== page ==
In this series, we are exploring how music therapists do live music differently than other musicians, even though it may not be easy to see. This is part one of a ten-part series. You can find an introduction and links to all ten posts here.
Let’s start with this group scenario:
Imagine Janet doing a music therapy session with a group of twelve residents in a memory care community. You watch her strap on her guitar and lead the group in singing “He’s Got the Whole World In His Hands” (one of their favorites!). Then Janet leads the group through several songs about the rain and the sun, encouraging them to wave colorful scarves with the song “Over the Rainbow” and to sing along with “You Are My Sunshine” and “Singing in the Rain.” At some point, everyone gets a maraca or a drum and plays along while Janet sings “Keep On the Sunny Side” and “I Love A Rainy Night.” It looks like everyone is having a great time!
This is the kind of glimpse you might get into a music therapy session. What is going on beneath the surface?
#1. Session Planning
Music therapists always go into a session with some kind of a purpose or plan based on the needs of the client(s)
. This plan is based on the assessment process
with which we begin music therapy work.
This is different than how an entertainer might approach a performance. For entertainment, the focus is probably on putting together a good show, highlighting the best numbers, and ending with a bang. Entertainers can plan their program without knowing the residents well.
This is also different from how an activities professional might lead a sing-along or musical bingo game. Here, the focus may be on the activity itself, doing the event that is on the calendar and bringing the folks that are most likely to participate and enjoy.
In music therapy, we start with what we know about the clients and plan the session based on their needs and goals.
Think back to that scenario I described above. Janet doesn’t start the session with “He’s Got The Whole World in His Hands” because she really loves that song. Rather, she uses this consistent beginning song to welcome people into the session by name and to assess the level of energy and attention in the group on that particular day.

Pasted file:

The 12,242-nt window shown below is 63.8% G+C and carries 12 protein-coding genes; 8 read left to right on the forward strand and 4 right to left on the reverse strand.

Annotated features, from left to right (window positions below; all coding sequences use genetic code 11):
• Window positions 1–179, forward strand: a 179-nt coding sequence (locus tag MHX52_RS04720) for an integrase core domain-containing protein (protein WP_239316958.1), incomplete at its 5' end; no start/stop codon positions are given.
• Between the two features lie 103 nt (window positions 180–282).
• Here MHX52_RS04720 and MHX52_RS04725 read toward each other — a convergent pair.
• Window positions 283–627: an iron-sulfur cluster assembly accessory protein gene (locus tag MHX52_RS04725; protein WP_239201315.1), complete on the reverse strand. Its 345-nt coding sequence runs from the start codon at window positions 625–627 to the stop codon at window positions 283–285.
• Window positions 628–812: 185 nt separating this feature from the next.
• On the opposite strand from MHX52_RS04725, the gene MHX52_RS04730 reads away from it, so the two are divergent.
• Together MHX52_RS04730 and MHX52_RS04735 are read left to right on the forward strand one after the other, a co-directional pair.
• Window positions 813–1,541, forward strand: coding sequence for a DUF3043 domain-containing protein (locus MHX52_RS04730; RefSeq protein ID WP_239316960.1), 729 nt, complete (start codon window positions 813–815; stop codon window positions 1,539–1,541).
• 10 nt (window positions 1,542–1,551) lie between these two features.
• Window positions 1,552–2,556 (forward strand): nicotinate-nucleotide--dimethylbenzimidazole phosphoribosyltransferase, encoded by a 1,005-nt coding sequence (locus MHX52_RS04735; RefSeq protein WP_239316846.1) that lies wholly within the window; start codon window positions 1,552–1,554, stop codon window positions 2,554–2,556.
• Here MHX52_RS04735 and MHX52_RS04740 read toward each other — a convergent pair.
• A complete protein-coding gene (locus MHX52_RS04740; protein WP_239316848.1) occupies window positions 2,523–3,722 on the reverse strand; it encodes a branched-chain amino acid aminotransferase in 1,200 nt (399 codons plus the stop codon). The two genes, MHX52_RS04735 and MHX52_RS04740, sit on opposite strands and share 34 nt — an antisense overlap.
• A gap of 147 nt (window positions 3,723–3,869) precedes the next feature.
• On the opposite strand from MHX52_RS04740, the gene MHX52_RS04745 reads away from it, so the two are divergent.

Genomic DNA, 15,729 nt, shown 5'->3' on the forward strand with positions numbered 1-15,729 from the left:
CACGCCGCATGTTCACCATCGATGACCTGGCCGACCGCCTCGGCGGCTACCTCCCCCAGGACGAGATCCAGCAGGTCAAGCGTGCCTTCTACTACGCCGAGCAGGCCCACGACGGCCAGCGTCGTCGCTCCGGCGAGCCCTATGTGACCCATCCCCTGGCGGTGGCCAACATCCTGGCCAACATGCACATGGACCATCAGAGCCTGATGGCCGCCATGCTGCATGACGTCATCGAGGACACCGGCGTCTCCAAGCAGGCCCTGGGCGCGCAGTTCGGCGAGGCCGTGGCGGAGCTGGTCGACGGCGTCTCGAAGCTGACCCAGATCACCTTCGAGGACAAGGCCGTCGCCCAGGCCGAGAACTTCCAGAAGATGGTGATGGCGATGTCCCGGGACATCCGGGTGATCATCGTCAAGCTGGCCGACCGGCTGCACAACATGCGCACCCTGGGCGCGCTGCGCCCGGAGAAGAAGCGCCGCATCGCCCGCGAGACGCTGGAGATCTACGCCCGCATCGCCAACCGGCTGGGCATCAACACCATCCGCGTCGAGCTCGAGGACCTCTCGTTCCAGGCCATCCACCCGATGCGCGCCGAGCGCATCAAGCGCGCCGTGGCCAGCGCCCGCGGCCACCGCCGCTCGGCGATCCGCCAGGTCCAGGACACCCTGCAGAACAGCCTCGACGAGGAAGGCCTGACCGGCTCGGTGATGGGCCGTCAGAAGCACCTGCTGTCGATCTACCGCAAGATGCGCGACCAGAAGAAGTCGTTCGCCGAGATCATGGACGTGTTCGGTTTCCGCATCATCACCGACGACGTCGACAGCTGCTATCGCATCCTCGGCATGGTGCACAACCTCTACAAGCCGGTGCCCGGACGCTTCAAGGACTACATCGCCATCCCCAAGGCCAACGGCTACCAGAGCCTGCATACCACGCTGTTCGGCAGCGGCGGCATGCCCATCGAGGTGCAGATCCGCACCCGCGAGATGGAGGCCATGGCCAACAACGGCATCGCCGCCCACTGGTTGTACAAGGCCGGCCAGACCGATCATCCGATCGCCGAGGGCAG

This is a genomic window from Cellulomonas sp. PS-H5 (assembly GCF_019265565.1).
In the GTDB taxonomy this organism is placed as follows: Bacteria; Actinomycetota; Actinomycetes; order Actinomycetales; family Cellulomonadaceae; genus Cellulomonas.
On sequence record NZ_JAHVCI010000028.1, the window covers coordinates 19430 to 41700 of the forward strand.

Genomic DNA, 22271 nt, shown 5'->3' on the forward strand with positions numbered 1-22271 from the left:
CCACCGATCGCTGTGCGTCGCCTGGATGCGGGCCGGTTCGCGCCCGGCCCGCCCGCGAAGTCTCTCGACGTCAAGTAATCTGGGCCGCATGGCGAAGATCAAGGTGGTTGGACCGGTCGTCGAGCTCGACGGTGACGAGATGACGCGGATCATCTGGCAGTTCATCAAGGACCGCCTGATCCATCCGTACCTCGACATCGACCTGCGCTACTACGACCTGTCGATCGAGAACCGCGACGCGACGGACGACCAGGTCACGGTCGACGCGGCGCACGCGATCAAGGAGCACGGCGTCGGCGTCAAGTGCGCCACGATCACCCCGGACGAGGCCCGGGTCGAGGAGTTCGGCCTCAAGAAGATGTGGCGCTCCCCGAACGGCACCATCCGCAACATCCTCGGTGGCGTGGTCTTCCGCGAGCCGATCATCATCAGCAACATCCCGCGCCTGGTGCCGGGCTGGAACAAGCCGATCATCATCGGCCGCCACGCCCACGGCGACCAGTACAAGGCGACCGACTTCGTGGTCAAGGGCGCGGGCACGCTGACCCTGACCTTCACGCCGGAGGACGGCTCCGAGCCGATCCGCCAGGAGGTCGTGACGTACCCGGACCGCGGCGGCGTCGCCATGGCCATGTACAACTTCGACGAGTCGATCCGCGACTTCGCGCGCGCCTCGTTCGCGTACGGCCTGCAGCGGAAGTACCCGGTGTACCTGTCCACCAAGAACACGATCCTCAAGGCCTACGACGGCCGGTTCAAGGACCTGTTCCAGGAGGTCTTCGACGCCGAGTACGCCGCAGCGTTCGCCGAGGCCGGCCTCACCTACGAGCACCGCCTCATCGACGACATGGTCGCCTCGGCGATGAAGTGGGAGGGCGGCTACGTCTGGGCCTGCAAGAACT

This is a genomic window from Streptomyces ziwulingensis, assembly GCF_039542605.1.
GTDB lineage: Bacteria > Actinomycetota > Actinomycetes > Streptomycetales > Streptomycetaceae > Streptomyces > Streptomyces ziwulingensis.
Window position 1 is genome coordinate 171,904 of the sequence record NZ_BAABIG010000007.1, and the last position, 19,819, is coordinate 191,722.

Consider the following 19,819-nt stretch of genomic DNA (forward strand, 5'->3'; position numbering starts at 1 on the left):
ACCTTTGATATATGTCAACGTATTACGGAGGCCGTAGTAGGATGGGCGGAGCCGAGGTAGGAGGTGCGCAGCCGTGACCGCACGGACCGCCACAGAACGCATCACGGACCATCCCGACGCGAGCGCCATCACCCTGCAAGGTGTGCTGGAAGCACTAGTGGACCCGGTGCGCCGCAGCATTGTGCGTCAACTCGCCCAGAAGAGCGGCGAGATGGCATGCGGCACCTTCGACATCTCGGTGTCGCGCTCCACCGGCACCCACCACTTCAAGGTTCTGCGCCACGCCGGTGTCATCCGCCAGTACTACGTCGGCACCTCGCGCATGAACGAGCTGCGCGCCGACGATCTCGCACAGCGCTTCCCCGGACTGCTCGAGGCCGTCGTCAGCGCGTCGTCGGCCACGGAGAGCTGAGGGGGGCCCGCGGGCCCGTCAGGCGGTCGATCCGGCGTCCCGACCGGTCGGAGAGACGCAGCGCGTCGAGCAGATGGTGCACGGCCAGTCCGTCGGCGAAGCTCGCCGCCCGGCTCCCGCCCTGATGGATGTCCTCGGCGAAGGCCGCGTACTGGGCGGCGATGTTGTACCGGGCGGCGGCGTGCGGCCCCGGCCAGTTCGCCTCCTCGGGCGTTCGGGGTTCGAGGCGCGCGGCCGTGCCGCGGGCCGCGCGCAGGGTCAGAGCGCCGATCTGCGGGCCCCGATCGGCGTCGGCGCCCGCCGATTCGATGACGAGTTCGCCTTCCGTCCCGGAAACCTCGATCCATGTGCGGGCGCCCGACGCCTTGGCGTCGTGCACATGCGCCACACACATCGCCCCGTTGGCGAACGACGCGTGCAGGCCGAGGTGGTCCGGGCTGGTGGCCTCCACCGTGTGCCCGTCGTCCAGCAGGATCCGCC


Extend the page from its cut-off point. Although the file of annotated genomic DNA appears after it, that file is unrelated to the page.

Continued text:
She doesn’t have people wave scarves with “Over the Rainbow” just because they’re pretty (although they are!). Rather, Janet knows that the visual stimulation and moving in time with the music will help people engage with the group process, even if they can’t or won’t sing.
And Janet doesn’t choose her songs for group singing just because they are group favorites (although they are!). Rather, Janet knows that having one theme carry throughout the session will help to spark memories and conversations in this weather-obsessed corner of the Midwest.
Of course, music therapists strive to perform well by providing top-quality live music. And of course, music therapists plan a program in advance, with expectations for how activities or experiences will go. The difference is that the quality of the performance and which activities actually happen in a session are secondary to what is going on with a client or group of clients.
(I’ve been known to chuck out a planned song to sight-read something suggested by a client during the course of the group’s conversation. I guarantee my pre-planned song would have sounded better.)
For music therapists, the starting point is always the client – what they need and what is most likely to engage them in the music. That’s how we do it differently.